A Star Is Born (2018)

BRADLEY COOPER

Bil’s rating (out of 5): BBBB.5.  USA, 2018.  , , , , , , , .  Screenplay by , , , based on the screenplay by , the screenplay by ,  and , and the story by and .  Cinematography by .  Produced by Bradley Cooper, , , , .  Production Design by .  Costume Design by .  Film Editing by .  Toronto International Film Festival 2018.

Lady Gaga and Bradley Cooper in A Star Is Born.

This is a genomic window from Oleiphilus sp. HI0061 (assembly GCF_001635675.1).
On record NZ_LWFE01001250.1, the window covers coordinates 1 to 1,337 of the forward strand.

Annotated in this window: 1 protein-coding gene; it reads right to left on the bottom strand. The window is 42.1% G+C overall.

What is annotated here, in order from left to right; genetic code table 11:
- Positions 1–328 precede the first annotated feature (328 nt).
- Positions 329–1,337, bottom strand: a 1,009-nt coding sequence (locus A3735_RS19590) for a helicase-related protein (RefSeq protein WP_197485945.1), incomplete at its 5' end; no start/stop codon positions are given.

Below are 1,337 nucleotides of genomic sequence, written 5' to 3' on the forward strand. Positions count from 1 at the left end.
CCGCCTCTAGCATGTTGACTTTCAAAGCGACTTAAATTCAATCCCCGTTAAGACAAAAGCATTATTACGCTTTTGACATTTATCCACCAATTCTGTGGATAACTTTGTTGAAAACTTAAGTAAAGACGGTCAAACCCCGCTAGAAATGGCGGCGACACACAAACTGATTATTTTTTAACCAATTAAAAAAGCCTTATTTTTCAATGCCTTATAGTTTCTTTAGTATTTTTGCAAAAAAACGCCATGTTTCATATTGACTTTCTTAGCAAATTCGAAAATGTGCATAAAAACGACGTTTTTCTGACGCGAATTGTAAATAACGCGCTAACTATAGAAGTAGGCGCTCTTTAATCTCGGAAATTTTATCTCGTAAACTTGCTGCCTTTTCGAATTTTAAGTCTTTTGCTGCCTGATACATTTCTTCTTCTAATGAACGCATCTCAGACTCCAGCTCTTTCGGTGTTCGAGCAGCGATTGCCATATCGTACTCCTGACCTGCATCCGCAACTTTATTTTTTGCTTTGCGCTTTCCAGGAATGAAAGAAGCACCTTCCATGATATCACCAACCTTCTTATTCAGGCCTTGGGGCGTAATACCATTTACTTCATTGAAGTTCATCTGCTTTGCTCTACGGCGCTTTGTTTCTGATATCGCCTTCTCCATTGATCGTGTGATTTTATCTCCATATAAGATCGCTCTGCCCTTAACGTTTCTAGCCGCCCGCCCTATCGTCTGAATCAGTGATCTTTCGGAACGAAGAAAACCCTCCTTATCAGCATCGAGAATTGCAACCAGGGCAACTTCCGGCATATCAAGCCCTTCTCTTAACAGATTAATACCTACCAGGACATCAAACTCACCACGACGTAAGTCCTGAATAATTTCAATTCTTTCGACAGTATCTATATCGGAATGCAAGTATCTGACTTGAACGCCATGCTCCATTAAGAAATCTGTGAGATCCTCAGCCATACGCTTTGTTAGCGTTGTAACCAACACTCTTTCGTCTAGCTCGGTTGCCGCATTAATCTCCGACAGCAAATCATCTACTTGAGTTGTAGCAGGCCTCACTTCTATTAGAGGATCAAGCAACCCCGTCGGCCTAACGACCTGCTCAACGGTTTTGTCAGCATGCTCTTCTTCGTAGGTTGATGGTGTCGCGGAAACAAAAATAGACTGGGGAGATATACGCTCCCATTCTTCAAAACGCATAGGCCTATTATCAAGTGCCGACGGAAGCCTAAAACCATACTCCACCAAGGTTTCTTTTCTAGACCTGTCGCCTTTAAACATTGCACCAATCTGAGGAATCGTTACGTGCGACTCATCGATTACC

Four previous versions (five if you count Mariah Carey) of varying success mean that Bradley Cooper can’t just remake the ever-popular tale of love and celebrity, he needs to also prove why we need it; that he makes a riveting and wholly emotionally engrossing film out of a story whose outcome is familiar to most anyone who watches it is practically a miracle, further proving his own talents and coaxing a great performance out of the usually stiff and awkward in the process.  Cooper stars as an alcoholic rock singer whose chance encounter seeing Gaga sing at a drag bar captivates him, not just because she has killer pipes but also a force of personality that he believes the world deserves to experience.  She is charmed by his honesty and friendliness and agrees to join him on the road, before long finding herself an overnight sensation while also having to deal with the fact that the man she now loves is being dragged down by his demons while her prospects are moving steadily upwards.  This one doesn’t have the grandeur of the Judy Garland version (to which it nods with an acapella version of “Over The Rainbow” in the opening scene) but it does correct most of what is wrong with the Barbra Streisand film, featuring an impressive soundtrack (the songs are actually all wonderful) while getting key elements of the story so right that the film’s flaws are easily forgivable. Gaga’s entrance is awkward and unnecessary, we don’t need to see her screaming about her ex-boyfriend in the bathroom given that her self-effacing attitude, which she pulls off so well, tells enough of the story in every subsequent scene, but the most egregious error in this film that comes closest to sinking it is a miscalculated third act, rushing through a major plot point in order to keep the story’s tradition intact but without feeling honest or dramatically justified.  Such errors mar the energy of the film but not its magic, and there’s plenty of reason to celebrate how fresh this near-century old tale still feels:  the chemistry between the leads is electrifying, there’s a genuine sense not just of love but also loyalty between these two that makes it irresistible to watch, and stakes that are convincing and effective.  Gaga’s vocals truly are worthy of the sense of wonder with which she is treated by everyone around her, while Cooper convinces us of his prospects as a musician while capturing the misery that those trapped in addiction suffer.

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